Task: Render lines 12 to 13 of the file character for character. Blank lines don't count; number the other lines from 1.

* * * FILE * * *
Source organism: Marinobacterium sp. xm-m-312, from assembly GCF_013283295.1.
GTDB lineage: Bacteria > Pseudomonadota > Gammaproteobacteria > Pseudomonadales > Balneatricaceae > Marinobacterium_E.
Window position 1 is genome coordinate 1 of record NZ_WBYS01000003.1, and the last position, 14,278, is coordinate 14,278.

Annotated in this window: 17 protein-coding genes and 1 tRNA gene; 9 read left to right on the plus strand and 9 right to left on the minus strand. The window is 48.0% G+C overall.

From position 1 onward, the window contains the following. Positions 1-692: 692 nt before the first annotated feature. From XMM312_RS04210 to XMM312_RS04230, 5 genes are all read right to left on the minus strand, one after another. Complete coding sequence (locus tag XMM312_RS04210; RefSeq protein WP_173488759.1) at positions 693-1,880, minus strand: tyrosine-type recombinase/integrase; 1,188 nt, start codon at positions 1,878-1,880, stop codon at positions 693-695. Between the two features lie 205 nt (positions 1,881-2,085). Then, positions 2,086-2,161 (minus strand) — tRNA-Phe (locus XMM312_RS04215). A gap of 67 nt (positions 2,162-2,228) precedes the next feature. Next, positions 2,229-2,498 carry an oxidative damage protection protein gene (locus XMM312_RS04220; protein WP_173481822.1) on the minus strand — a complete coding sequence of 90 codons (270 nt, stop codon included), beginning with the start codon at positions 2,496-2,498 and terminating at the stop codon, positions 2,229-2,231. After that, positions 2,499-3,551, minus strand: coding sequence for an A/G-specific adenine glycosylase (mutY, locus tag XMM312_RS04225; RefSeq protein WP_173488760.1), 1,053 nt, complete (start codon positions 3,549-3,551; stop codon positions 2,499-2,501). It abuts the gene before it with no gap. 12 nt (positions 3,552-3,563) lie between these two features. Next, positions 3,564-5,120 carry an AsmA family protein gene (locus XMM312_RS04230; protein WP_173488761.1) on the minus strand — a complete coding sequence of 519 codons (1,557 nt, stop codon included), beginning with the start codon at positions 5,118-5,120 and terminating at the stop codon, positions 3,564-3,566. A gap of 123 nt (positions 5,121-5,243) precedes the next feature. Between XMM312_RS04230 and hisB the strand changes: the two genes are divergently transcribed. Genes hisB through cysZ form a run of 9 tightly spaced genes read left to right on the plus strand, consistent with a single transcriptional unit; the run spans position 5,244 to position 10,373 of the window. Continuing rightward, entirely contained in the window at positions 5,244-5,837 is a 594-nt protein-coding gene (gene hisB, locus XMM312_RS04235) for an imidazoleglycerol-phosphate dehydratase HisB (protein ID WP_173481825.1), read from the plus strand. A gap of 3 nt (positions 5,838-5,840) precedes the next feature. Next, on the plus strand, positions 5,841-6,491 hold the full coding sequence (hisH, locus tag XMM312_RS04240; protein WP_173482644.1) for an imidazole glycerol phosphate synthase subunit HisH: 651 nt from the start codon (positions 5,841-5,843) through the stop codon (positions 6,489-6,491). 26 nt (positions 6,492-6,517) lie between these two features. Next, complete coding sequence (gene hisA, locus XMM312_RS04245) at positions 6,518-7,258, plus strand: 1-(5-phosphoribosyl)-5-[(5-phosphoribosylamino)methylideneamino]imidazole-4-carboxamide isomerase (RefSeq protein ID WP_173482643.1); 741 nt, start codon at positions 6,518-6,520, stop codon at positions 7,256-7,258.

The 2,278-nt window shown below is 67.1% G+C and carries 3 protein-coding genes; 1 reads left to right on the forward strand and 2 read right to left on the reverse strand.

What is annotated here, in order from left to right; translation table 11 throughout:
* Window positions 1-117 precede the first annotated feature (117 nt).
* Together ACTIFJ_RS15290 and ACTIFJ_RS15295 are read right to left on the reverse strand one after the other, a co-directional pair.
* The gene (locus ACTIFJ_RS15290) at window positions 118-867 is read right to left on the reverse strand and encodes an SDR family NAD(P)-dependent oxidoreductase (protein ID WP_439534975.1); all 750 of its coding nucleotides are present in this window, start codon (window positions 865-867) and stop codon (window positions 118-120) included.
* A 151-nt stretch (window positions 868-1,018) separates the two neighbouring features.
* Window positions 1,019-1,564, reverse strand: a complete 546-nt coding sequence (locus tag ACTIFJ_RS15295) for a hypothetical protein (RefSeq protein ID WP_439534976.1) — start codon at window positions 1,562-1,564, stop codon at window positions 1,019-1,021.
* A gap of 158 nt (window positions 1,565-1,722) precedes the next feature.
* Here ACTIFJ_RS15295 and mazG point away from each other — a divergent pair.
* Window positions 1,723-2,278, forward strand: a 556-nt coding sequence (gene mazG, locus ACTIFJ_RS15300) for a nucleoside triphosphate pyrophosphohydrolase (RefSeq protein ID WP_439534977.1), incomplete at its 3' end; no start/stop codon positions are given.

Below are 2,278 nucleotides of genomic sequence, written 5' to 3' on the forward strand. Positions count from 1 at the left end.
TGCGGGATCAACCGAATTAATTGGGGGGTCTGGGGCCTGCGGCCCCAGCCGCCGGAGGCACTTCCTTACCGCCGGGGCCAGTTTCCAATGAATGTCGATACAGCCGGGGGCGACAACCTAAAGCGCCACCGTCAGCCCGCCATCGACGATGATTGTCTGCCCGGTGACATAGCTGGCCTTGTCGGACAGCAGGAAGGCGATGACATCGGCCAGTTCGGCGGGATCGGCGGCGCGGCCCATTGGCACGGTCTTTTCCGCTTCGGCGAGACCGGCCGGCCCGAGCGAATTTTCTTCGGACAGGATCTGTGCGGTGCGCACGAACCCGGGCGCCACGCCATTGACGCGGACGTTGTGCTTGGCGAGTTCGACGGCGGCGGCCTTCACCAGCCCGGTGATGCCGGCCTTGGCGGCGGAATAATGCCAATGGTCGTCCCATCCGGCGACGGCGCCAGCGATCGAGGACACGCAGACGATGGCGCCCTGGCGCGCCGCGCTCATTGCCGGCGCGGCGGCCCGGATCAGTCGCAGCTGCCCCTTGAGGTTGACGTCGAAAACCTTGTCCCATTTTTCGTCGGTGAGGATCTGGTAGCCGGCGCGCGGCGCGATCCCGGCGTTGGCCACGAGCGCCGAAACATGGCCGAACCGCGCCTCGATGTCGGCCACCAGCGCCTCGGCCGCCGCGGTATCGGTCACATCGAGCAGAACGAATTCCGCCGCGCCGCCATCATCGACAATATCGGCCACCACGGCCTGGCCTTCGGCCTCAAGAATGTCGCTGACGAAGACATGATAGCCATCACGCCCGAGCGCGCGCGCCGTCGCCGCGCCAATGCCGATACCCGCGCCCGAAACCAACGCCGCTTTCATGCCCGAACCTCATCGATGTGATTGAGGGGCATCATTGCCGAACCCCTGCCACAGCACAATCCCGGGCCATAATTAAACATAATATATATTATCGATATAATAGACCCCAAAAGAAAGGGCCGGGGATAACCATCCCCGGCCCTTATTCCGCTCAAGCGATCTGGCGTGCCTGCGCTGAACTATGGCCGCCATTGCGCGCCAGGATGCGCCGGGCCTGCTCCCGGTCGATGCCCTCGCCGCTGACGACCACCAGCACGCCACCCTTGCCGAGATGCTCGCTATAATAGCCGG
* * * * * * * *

* Window positions 1,019-1,564, reverse strand: a complete 546-nt coding sequence (locus tag ACTIFJ_RS15295) for a hypothetical protein (RefSeq protein ID WP_439534976.1) — start codon at window positions 1,562-1,564, stop codon at window positions 1,019-1,021.
* A gap of 158 nt (window positions 1,565-1,722) precedes the next feature.